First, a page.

Former British Member of Parliament, Lembit Öpik, wrote his first article about climate change in 1980. Here, he sets out how he believes eco-policy ought to be evaluated and progressed – and warns those who refuse to engage in true debate that they risk writing themselves out of the policy making script.
My first professional political role was in 1985. That was 35 years ago, and five years after I wrote my first published article about climate change – specifically focussing on the prospect of a dramatic change in global temperatures.
Since then, I’ve seen some highly emotional and fractious disputes where inescapable facts eventually determined the winners and losers. A prime example was the question of the ‘dodgy dossier’ that was used as a justification by former UK Premier Tony Blair for the invasion of Iraq. This eventually cost the British Prime Minister his position: evidence finally proved the basis for war to be utterly flawed, and no political manoeuvring could disguise this. I believe climate change has all the same elements as an issue: predictions, emotions, actions and the inevitability that facts, over time, will determine who is right and who is wrong.
As with the Iraq War, powerful political interests skew the environmental debate, serving to up the stakes for all concerned. Strange claims are made about drivers being murderers, and violence has even been shown on news broadcasts, further muddying the waters regarding what the demonstrators are actually setting out to prove or achieve.
Nobody I know wants to die because of bad air or bad climate change. This is, surely, unarguable. What seems to be missing in this debate is a cool commitment to genuine dialogue – without which the entire issue is reduced to emotive ‘virtue signalling,’ bullying, moaning, provocation and, potentially, ‘mission paralysis.’ This paralysis happens when the actions of one or both sides in a dispute lose the confidence of the public in the subject itself, making political action in a democratic system hard or impossible. I think this is already happening with the issue of climate change.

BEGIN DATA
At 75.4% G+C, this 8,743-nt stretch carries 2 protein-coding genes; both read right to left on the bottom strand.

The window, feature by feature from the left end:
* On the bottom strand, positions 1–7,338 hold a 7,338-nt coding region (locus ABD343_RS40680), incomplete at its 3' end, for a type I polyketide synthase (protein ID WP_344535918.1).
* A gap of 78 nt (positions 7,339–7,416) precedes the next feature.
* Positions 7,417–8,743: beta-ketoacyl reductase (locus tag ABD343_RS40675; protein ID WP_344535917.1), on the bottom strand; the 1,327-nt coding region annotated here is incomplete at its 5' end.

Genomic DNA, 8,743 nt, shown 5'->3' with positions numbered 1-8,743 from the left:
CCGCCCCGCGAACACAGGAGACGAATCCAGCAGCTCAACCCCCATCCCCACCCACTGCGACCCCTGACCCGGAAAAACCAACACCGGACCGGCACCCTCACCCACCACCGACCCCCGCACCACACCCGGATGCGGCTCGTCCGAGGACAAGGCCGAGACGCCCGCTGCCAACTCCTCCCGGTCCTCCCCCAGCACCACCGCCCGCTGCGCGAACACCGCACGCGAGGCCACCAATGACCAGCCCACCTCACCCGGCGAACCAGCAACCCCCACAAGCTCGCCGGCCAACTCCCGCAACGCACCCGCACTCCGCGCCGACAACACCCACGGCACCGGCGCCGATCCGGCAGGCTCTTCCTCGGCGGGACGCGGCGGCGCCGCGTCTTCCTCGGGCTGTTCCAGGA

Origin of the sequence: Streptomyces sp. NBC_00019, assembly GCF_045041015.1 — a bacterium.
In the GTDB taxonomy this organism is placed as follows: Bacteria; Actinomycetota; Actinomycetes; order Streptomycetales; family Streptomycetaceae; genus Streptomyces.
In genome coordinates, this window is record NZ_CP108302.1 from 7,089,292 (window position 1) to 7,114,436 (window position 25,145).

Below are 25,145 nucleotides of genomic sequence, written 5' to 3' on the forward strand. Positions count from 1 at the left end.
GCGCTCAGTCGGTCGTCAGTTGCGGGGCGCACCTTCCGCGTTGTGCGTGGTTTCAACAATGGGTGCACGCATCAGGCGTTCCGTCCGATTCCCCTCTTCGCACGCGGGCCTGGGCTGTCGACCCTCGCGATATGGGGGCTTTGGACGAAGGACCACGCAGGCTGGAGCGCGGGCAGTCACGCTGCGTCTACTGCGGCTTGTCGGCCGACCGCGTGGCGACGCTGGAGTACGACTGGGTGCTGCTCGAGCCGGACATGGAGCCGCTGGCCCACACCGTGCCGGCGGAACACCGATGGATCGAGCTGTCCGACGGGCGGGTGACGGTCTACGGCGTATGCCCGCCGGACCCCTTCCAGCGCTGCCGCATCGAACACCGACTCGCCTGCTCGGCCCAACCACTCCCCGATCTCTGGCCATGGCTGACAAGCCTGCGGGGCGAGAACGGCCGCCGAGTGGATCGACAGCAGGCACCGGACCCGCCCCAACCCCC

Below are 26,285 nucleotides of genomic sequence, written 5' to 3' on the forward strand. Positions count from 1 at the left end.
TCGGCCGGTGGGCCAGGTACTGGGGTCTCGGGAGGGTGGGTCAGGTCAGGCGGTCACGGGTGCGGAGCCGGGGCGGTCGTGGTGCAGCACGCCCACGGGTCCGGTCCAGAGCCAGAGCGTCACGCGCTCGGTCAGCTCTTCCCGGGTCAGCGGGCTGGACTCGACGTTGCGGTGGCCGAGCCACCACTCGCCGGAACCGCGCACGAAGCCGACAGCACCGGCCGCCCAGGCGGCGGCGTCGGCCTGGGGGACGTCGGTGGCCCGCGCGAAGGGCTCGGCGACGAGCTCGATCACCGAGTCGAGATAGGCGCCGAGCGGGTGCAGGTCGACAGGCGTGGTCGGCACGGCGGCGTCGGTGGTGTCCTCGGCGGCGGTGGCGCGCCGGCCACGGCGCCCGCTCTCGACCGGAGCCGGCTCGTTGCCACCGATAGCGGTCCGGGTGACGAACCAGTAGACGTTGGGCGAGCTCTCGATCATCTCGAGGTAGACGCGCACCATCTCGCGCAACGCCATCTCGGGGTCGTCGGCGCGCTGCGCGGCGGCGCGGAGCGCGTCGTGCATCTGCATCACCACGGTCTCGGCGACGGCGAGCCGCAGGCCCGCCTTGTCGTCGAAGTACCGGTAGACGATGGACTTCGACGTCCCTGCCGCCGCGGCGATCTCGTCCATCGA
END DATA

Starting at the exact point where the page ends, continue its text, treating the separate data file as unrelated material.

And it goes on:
Who do I ‘support’ in the climate debate? I’ve got strong – and well researched – views on the issue. I have taken a particular interest in the relationship between policy towards fossil fuel powered transport and climate claims. But my deepest concern is the apparent lack of mature engagement, and the absence of cool, reasoned arguments between the key protagonists in the conversation.
The lack of reliance on logic is illustrated by deliberately loaded phrases like ‘climate change denier.’ Leaving aside the intentional allusion to ‘Holocaust denial’ – an inference that adds absolutely noting to the scientific debate – the phrase itself is used by people who apparently don’t realise the climate has always changed. Then there is the strange paradox that those who support urgent action on what they call the ‘climate emergency’ also claim that the ‘science is settled.’ However, there is a marked resistance by these same people and groups – for example Client Earth – to actually provide a dossier of this ‘settled science.’ It’s as if they think there is no longer a need to provide evidence – and that their word must be taken as the truth.